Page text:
Westminster Seminary California
 
 
Bell’s Hell: A Review by Michael Horton, Part 3
Michael S. Horton
Bell’s Hell: A Review by Michael Horton, Part 3

Part 1 appears here, and Part 2 appears here.

Answers
Implied already in the “questions” are the following answers the pre-determine Bell’s assertions. At the heart are the following assumptions:
1. God’s Love Trumps Everything—Including God’s Other Attributes
2. Sin is Subjective
3. Salvation is Subjective
4. Heaven and Hell are Subjective

Chapter 2 Here is the New There
Salvation isn’t just about your soul going to heaven when you die. Whatever Dante and pious grandmothers have taught us, the mainstream theology of the church has always focused the Christian hope on “the resurrection of the body and life everlasting.” Nevertheless, N. T. Wright, Brian McLaren, and now Rob Bell announce this as if it were a press release for some shocking new revision of Christianity.

We don’t deny the realities of which Bell speaks: the end of oppression, injustice, poverty, violence, and the reign of righteousness and love. However, we cannot bring new creation into existence. With Christ, the age to come has been inaugurated, but it will not be consummated until Christ’s returns. In the meantime, we proclaim the gospel, baptize, and teach everything Christ delivered, and we love and serve our neighbors in our callings in the world.

In Rob Bell’s account, though, it is up to us to bring about this consummation. Jesus didn’t tell the rich young ruler that it’s all by grace, a gift. Rather, he told him to keep the commandments. “This wasn’t what Jesus was supposed to say” (27). “Jesus blurs the lines, inviting the rich man, and us, into the merging of heaven and earth, the future and present, here and now” (59). Jesus was preparing his followers for a multi-ethnic, multi-religious, multi-everything feast (33-34). This obviously changes the way we live now (a point on which I can only enthusiastically agree). Bell nicely observes that the way we talk about crowns, mansions, streets of gold, and so forth, make it sound as if the age to come fulfills our greed rather than creating delight in each other without coveting or going to war over it (46-48). However, ironically his exegesis of 1 Cor 3 (works being tested by fire) is similar to the misunderstanding of many conservatives. Where Paul is focusing on the ministry of pastors who build on the foundation with flimsy versus precious materials watching their work exposed as a sham, Bell interprets the passage as “flames in heaven,” where individuals suffer the purging of their inmost attitudes and actions. “The ones you’ve despised for years. Your racist attitude would simply not survive. Those flames in heaven would be hot” (50). As in most doctrines of purgatory, the line between heaven and hell becomes thin indeed.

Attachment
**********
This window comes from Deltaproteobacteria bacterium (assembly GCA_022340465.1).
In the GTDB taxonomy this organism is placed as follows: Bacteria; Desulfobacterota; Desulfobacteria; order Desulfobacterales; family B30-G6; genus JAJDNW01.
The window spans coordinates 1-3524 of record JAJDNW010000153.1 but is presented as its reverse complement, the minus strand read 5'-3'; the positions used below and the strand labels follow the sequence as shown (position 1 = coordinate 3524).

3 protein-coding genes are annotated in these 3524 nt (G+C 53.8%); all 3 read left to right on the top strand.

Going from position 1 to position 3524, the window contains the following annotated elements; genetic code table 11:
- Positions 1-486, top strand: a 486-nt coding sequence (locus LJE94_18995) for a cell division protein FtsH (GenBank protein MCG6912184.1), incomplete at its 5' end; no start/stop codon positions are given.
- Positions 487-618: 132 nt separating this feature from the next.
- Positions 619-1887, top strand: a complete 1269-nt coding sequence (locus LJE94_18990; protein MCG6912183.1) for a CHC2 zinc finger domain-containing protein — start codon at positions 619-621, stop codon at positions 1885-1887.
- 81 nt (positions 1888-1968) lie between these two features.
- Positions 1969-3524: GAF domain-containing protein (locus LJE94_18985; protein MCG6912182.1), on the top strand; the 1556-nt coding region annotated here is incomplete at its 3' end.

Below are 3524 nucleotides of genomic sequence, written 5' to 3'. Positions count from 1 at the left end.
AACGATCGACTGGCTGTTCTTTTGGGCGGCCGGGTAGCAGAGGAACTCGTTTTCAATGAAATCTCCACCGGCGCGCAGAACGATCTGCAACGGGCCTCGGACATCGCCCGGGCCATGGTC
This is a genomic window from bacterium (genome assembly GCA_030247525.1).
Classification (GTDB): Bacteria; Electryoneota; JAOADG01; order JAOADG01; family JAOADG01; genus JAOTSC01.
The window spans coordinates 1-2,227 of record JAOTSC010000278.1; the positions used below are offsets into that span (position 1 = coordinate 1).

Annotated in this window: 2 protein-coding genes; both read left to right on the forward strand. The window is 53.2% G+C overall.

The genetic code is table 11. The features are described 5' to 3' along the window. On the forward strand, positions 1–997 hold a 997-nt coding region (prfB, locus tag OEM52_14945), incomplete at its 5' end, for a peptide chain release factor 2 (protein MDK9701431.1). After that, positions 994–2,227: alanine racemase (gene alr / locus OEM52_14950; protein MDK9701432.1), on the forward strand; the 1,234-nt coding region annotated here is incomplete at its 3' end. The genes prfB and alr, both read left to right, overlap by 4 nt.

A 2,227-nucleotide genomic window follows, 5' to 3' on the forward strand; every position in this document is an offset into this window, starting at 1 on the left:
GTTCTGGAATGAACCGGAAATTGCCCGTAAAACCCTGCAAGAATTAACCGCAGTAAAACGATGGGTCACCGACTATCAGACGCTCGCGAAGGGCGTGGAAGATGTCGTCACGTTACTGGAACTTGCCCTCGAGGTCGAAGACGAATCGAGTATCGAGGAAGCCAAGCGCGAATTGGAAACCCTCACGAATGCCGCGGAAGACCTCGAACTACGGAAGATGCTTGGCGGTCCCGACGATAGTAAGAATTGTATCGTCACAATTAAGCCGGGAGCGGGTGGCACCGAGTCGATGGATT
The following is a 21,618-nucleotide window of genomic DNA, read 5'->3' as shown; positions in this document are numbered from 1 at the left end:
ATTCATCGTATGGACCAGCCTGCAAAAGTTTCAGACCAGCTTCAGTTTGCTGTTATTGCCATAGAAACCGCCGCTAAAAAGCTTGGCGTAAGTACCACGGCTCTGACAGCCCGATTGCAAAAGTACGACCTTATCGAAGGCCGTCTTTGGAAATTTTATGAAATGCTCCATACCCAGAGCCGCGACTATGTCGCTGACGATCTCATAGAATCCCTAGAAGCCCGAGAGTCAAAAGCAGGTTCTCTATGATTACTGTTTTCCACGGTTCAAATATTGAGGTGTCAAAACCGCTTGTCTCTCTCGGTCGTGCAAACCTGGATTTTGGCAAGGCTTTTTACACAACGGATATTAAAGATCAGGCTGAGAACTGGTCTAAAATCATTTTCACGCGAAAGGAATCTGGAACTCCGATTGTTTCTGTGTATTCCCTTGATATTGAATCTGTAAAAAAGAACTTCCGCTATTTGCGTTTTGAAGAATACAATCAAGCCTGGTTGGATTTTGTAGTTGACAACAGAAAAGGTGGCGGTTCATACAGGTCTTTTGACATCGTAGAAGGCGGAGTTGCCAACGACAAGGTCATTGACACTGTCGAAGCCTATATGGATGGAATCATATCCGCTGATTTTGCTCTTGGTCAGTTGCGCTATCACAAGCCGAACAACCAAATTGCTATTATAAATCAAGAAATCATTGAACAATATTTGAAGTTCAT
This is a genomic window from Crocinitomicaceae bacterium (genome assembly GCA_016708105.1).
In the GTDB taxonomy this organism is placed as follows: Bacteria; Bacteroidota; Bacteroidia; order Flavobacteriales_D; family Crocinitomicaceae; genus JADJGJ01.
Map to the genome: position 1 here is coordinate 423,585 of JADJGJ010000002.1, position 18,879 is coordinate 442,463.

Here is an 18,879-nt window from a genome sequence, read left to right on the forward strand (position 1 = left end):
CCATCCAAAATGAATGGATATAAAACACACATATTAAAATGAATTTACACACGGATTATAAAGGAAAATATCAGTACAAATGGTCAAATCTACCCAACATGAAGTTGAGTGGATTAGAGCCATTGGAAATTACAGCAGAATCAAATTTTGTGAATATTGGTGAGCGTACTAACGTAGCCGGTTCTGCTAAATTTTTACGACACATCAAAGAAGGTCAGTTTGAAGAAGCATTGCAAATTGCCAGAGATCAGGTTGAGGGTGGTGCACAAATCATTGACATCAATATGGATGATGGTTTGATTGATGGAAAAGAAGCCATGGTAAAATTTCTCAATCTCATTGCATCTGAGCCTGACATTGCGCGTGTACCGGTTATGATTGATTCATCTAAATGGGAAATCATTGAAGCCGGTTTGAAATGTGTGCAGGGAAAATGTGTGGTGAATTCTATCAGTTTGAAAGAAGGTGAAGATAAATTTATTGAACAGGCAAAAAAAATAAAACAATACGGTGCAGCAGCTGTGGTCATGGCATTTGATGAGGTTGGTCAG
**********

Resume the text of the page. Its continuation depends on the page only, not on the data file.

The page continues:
“Heaven, it turns out, is full of the unexpected. In a story Jesus tells in Luke 18 about two men going up to the temple to pray, it’s the ‘sinner,’ the ‘unrighteous man,’ who goes home justified, while the faithful, observant religious man is harshly judged. Again, surprise” (52). This is what “heaven” and “hell” are all about: existential judgment versus existential blessing. Bell imagines a woman who has struggled to raise her children alone. This is what it means for Jesus to invite people to enter his kingdom. “Does God say to her, ‘You’re the kind of person I can run the world with’?” (53). Who is the ‘kind of person’ God ‘can trust run the world with’?

So getting into Christ’s kingdom is based on our works after all. Wow, given how badly I’ve run my own life, I’m pretty sure I’m—we’re—lost unless God to comes down and take care of things himself. Isn’t the creation of the new world a gift? These religious people—they’re always talking warmly and sweetly about this really easy salvation plan and then they come back with some serious fine print. Is this the fine print? And this leads to a far more disturbing question: If “salvation” is basically a project that we’re completing with God right now on earth, then is there really any hope for anyone else either? Bell says that to the rich and famous Jesus asks, “Where did they spend those millions of dollars? What did they do with those talents? How did they use their influence? Did they use any of it to help create the new world God is making?” (54). “When it comes to people, then—the who of heaven—what Jesus does again and again is warn us against rash judgments about who’s in and who’s out” (54). Some some people are “out”?
Then there is the thief on the cross: “He simply asks to be remembered by Jesus in the age to come…Jesus assures him that he’ll be with him in paradise…that day. The man hadn’t asked about today; he had asked about that day. He believes that God is doing something new through Jesus and he wants to be a part of it, whenever it is. And that’s all Jesus needs to hear to promise him ‘paradise’ later that day. Just around the corner. In a few hours” (55). Bell does affirm the intermediate state—namely, the soul’s presence with God until the resurrection (56). Nevertheless, he doesn’t show how this—and the believing thief’s presence with Jesus later that day “in paradise”—fit with his subjective definition of heaven and hell.

Part 4 appears here.